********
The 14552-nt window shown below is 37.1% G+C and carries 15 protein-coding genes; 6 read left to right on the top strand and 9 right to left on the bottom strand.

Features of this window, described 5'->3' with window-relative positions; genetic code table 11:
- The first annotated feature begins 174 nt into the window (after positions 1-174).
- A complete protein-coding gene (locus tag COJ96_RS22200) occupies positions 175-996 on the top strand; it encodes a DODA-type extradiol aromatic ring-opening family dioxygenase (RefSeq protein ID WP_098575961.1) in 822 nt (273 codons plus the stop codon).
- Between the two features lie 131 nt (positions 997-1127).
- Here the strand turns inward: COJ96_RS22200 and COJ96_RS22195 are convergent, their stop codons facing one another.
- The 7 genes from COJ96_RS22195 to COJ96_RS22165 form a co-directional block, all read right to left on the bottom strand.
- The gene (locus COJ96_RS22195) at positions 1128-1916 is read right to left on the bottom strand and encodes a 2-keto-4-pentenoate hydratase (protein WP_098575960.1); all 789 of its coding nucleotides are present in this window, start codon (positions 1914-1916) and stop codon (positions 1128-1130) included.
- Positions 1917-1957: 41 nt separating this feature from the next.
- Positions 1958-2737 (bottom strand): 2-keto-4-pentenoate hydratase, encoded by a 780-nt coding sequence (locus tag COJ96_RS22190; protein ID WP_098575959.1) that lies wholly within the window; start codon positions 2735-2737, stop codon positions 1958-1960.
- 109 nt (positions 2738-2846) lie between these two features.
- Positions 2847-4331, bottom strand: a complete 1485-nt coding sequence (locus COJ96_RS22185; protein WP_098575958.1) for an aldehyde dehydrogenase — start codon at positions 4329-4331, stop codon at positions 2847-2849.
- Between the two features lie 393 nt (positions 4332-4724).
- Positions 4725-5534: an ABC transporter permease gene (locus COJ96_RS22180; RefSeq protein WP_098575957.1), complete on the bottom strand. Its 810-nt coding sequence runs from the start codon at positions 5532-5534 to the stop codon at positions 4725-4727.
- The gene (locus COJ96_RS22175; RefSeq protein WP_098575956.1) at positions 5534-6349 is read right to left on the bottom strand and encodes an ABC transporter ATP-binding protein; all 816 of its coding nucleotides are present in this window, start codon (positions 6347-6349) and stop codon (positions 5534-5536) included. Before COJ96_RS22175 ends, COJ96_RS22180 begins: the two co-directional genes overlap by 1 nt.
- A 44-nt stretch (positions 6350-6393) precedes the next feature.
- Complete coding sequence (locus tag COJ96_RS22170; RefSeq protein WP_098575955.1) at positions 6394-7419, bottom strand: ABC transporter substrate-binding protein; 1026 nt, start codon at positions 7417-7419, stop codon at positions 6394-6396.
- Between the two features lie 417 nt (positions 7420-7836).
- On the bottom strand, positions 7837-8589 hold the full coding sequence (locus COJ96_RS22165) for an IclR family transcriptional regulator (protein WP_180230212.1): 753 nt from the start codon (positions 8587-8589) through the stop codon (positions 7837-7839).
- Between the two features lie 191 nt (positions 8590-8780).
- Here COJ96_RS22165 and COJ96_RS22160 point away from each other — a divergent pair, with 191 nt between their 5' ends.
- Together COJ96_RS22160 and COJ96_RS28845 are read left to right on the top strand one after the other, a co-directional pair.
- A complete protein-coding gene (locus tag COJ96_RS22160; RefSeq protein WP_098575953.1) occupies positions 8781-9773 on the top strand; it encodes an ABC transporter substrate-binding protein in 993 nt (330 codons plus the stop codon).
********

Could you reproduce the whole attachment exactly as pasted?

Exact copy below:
The 14552-nt window shown below is 37.1% G+C and carries 15 protein-coding genes; 6 read left to right on the top strand and 9 right to left on the bottom strand.

Features of this window, described 5'->3' with window-relative positions; genetic code table 11:
- The first annotated feature begins 174 nt into the window (after positions 1-174).
- A complete protein-coding gene (locus tag COJ96_RS22200) occupies positions 175-996 on the top strand; it encodes a DODA-type extradiol aromatic ring-opening family dioxygenase (RefSeq protein ID WP_098575961.1) in 822 nt (273 codons plus the stop codon).
- Between the two features lie 131 nt (positions 997-1127).
- Here the strand turns inward: COJ96_RS22200 and COJ96_RS22195 are convergent, their stop codons facing one another.
- The 7 genes from COJ96_RS22195 to COJ96_RS22165 form a co-directional block, all read right to left on the bottom strand.
- The gene (locus COJ96_RS22195) at positions 1128-1916 is read right to left on the bottom strand and encodes a 2-keto-4-pentenoate hydratase (protein WP_098575960.1); all 789 of its coding nucleotides are present in this window, start codon (positions 1914-1916) and stop codon (positions 1128-1130) included.
- Positions 1917-1957: 41 nt separating this feature from the next.
- Positions 1958-2737 (bottom strand): 2-keto-4-pentenoate hydratase, encoded by a 780-nt coding sequence (locus tag COJ96_RS22190; protein ID WP_098575959.1) that lies wholly within the window; start codon positions 2735-2737, stop codon positions 1958-1960.
- 109 nt (positions 2738-2846) lie between these two features.
- Positions 2847-4331, bottom strand: a complete 1485-nt coding sequence (locus COJ96_RS22185; protein WP_098575958.1) for an aldehyde dehydrogenase — start codon at positions 4329-4331, stop codon at positions 2847-2849.
- Between the two features lie 393 nt (positions 4332-4724).
- Positions 4725-5534: an ABC transporter permease gene (locus COJ96_RS22180; RefSeq protein WP_098575957.1), complete on the bottom strand. Its 810-nt coding sequence runs from the start codon at positions 5532-5534 to the stop codon at positions 4725-4727.
- The gene (locus COJ96_RS22175; RefSeq protein WP_098575956.1) at positions 5534-6349 is read right to left on the bottom strand and encodes an ABC transporter ATP-binding protein; all 816 of its coding nucleotides are present in this window, start codon (positions 6347-6349) and stop codon (positions 5534-5536) included. Before COJ96_RS22175 ends, COJ96_RS22180 begins: the two co-directional genes overlap by 1 nt.
- A 44-nt stretch (positions 6350-6393) precedes the next feature.
- Complete coding sequence (locus tag COJ96_RS22170; RefSeq protein WP_098575955.1) at positions 6394-7419, bottom strand: ABC transporter substrate-binding protein; 1026 nt, start codon at positions 7417-7419, stop codon at positions 6394-6396.
- Between the two features lie 417 nt (positions 7420-7836).
- On the bottom strand, positions 7837-8589 hold the full coding sequence (locus COJ96_RS22165) for an IclR family transcriptional regulator (protein WP_180230212.1): 753 nt from the start codon (positions 8587-8589) through the stop codon (positions 7837-7839).
- Between the two features lie 191 nt (positions 8590-8780).
- Here COJ96_RS22165 and COJ96_RS22160 point away from each other — a divergent pair, with 191 nt between their 5' ends.
- Together COJ96_RS22160 and COJ96_RS28845 are read left to right on the top strand one after the other, a co-directional pair.
- A complete protein-coding gene (locus tag COJ96_RS22160; RefSeq protein WP_098575953.1) occupies positions 8781-9773 on the top strand; it encodes an ABC transporter substrate-binding protein in 993 nt (330 codons plus the stop codon).